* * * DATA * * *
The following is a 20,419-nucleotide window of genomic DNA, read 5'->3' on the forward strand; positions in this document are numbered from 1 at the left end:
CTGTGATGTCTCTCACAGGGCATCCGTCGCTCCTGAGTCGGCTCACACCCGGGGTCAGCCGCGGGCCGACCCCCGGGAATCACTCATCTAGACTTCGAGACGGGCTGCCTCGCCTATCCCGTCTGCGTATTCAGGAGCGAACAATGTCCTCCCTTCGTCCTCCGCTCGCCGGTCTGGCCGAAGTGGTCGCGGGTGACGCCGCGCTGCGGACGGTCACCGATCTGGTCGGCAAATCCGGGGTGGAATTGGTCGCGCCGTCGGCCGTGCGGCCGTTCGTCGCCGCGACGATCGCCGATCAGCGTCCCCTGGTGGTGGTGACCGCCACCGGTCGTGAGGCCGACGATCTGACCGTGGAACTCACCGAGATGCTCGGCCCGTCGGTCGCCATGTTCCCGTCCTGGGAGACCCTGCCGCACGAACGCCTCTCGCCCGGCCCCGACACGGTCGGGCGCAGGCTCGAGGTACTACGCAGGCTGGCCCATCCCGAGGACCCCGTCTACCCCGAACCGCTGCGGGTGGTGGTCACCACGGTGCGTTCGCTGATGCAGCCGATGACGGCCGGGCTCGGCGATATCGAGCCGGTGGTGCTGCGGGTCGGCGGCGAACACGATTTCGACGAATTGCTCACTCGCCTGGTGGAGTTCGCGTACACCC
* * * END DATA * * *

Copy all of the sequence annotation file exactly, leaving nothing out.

The following is a 20,419-nucleotide window of genomic DNA, read 5'->3' on the forward strand; positions in this document are numbered from 1 at the left end:
CTGTGATGTCTCTCACAGGGCATCCGTCGCTCCTGAGTCGGCTCACACCCGGGGTCAGCCGCGGGCCGACCCCCGGGAATCACTCATCTAGACTTCGAGACGGGCTGCCTCGCCTATCCCGTCTGCGTATTCAGGAGCGAACAATGTCCTCCCTTCGTCCTCCGCTCGCCGGTCTGGCCGAAGTGGTCGCGGGTGACGCCGCGCTGCGGACGGTCACCGATCTGGTCGGCAAATCCGGGGTGGAATTGGTCGCGCCGTCGGCCGTGCGGCCGTTCGTCGCCGCGACGATCGCCGATCAGCGTCCCCTGGTGGTGGTGACCGCCACCGGTCGTGAGGCCGACGATCTGACCGTGGAACTCACCGAGATGCTCGGCCCGTCGGTCGCCATGTTCCCGTCCTGGGAGACCCTGCCGCACGAACGCCTCTCGCCCGGCCCCGACACGGTCGGGCGCAGGCTCGAGGTACTACGCAGGCTGGCCCATCCCGAGGACCCCGTCTACCCCGAACCGCTGCGGGTGGTGGTCACCACGGTGCGTTCGCTGATGCAGCCGATGACGGCCGGGCTCGGCGATATCGAGCCGGTGGTGCTGCGGGTCGGCGGCGAACACGATTTCGACGAATTGCTCACTCGCCTGGTGGAGTTCGCGTACACCC